Powder x-ray diffraction (PXRD)

The powder X-ray diffractometer (X Philips Analytical PW1710, Germany) patterns were collected using Cu Ka radiation (l = 1.54 Å), a tube voltage of 40 kV and a tube current of 40 mA. Data were collected from 2Ɵ angle 5 ° to 48 ° at a continuous scan rate of 4 °/minute.

FT-IR spectrophotometry

Samples in the form of powder mixed with potassium bromide crystal with the molar ratio (1:10) and crushed until homogeneous and then compressed to a pressure of 20 psi. The spectra were analyzed over a range of wavenumbers 4000-400 cm–1 using FT-IR (Specord 200, Germany)

Differential scanning calorimetry (DSC)

The thermal analysis was performed on a DSC/TGA apparatus (Linseis PTA ST 1600, USA) that was calibrated for temperature and cell constants using indium. Samples (1–3 mg) crimped in the aluminum pan were analyzed from 50 °C to 300 °C with a heating rate of 10 °C/min. Samples were continuously purged with nitrogen at 50 ml/min.

RESULTS AND DISSCUSION

In silico modeling

An In silico studies by molecular modeling (fig. 2) has been employed as a simple tool to make sure the hydrogen bonding interactions of the SV-TA [21]. The lowest Gibbs-free energy of molecule conformation was-1,8 kcal/mol. The negative value indicates SV and TA interactions has occurred. The interaction type of the SV and TA is the hydrogen bond with bond distances 2, 27 Å. It is indicated a very close bond and allow hydrogen bonds.

Fig. 2: In silico interaction model of (A) SV and (B) TA

An SV has a lactone group that contains a carbonyl, ether, and hydroxyl groups. TA has carboxylic acid and hydroxyl groups. Therefore, both of compounds could be as hydrogen donor and acceptor for hydrogen bonds. Analysis of molecular structure to design a co-crystal is very important to predict a synthon [34].

Preparation of co-crystal SV: TA (1:1)

A preparation of co-crystal had been carried out by SGD. It is done because SGD method was more effective and environmentally friendly [30, 35]. SGD method was also reliable for the discovery of a new co-crystal when a presence of a small amount of the liquid phase can improve the rate of co-crystal formation [36]. Photo of SEM (fig. 3) had revealed a comparison of particle size and surface morphology of pure SV and its co-crystal. The co-crystal of SV-TA (1:1) had displayed a more compact structure with a higher density. It was due to the interaction of hydrogen bonding of the SV and TA in co-crystal form. As we knew, a hydrogen bonding has a dominant role in the intermolecular interaction of co-crystallization [37].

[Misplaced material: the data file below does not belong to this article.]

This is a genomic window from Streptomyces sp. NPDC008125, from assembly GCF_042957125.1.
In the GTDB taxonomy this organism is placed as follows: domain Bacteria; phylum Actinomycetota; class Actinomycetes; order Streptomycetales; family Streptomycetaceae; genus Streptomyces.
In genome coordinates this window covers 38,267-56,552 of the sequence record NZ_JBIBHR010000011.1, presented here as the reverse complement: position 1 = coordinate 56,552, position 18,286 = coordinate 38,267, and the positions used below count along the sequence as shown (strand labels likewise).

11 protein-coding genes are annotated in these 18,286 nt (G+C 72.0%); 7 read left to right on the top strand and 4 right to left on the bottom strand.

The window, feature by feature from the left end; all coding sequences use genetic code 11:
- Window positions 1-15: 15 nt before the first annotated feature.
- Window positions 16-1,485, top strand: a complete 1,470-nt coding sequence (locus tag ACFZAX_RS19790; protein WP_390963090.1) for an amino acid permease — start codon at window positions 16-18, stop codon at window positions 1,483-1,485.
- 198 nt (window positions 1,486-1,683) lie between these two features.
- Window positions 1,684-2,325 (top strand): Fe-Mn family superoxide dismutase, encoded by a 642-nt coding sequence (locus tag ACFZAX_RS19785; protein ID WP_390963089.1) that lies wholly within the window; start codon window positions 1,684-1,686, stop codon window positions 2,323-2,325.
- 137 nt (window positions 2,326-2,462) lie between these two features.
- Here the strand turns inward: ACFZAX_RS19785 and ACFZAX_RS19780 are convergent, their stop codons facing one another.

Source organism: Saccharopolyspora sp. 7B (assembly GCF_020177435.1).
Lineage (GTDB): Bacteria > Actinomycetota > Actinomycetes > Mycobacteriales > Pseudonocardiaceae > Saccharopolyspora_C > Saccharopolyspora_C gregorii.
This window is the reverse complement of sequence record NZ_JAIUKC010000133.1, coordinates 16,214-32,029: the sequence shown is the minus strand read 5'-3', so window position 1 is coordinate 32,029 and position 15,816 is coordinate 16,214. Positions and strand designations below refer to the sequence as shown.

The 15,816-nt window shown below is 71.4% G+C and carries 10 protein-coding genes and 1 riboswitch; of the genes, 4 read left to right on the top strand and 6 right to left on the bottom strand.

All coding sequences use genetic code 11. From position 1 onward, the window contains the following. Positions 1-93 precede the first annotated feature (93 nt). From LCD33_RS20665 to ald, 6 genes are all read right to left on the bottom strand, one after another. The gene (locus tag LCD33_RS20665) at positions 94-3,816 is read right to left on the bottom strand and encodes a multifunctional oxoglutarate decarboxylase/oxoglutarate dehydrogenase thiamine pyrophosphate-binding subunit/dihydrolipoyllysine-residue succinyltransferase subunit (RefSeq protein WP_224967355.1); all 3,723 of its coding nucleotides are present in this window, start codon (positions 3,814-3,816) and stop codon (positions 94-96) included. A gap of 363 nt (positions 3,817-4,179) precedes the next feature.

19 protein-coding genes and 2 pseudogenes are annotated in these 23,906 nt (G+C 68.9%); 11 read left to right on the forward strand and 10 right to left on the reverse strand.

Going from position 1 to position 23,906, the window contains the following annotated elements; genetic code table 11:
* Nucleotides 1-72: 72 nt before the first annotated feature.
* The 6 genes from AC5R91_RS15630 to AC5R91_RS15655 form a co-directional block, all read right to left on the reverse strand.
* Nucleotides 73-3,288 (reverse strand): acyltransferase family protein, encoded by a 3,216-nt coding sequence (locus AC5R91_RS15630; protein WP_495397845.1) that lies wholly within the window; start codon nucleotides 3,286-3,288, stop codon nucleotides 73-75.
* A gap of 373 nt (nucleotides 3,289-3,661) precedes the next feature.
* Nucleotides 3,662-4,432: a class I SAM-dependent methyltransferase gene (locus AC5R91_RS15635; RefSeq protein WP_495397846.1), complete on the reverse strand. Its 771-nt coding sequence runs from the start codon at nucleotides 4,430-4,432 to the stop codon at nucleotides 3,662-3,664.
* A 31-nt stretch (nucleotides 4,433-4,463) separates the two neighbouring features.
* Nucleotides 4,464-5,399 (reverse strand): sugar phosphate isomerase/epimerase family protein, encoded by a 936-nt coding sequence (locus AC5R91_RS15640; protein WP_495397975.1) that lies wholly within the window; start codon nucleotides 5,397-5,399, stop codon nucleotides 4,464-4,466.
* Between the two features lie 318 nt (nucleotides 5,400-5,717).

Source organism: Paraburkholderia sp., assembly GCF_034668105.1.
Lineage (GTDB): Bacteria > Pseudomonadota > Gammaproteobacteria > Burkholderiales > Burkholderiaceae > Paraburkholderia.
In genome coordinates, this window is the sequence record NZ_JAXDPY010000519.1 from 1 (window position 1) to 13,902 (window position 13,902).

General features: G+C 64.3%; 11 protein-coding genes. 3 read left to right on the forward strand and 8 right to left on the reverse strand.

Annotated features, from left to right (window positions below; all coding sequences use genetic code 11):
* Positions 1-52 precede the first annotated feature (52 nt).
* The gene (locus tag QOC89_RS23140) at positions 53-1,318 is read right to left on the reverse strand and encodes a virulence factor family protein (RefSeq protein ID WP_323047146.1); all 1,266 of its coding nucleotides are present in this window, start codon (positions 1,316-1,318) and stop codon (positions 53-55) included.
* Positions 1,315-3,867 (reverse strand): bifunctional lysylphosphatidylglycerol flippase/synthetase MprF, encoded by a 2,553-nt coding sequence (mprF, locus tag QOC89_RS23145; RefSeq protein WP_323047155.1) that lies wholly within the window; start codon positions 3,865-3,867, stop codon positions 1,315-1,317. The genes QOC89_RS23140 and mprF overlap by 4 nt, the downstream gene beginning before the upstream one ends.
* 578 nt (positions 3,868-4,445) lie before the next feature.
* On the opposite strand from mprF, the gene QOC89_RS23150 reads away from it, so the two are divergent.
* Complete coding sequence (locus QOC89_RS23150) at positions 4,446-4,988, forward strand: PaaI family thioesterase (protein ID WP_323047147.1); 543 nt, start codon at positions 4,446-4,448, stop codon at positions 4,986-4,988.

Fig. 3: Photo of SEM (a) pure SV and (b) co-crystal SV-TA (1:1)

Evaluation of co-crystal of SV-TA (1:1)

Saturated solubilty studies

Top of Form

Test of saturated solubility has conducted to the SV, a physical mixture of SV-TA and co-crystal SV-TA (1:1) (fig. 4). Evaluation of the saturated solubility of co-crystal SV-TA (1:1) has shown an increase up to 2.4 fold as compared to the physical mixture and SV. It is due to an affinity of the solvent against SV was more intense and another factor was a decrease in energy of crystal lattice by co-crystal formation [38, 39].

Bottom of Form

Fig. 4: Saturated solubility profiles (A) pure SV, (B) co-crystal SV: TA (1:1) and (C) physical mixture SV: TA (n=6)

In vitro dissolution studies

In vitro dissolution studies had been carried out to pure SV and co-crystal SV-TA 1: 1 (fig. 5). The dissolution profile of co-crystal SV-TA (1:1) has shown the increasing approximately twofold compared to the dissolution profile of the pure SV in 60 min. The Increasing of dissolution rate was correlated with a function of surface area, a diffusion constant, boundary-layer thickness as well as solubility [40]. SGD also could modify the diffusion of a molecule of the API by affecting the hydrodynamic properties and to influence the release behavior of the API [41].

Fig. 5: Dissolution profile of (a) SV and (b) co-crystal SV: TA (1:1) (n=6)

FT-IR studies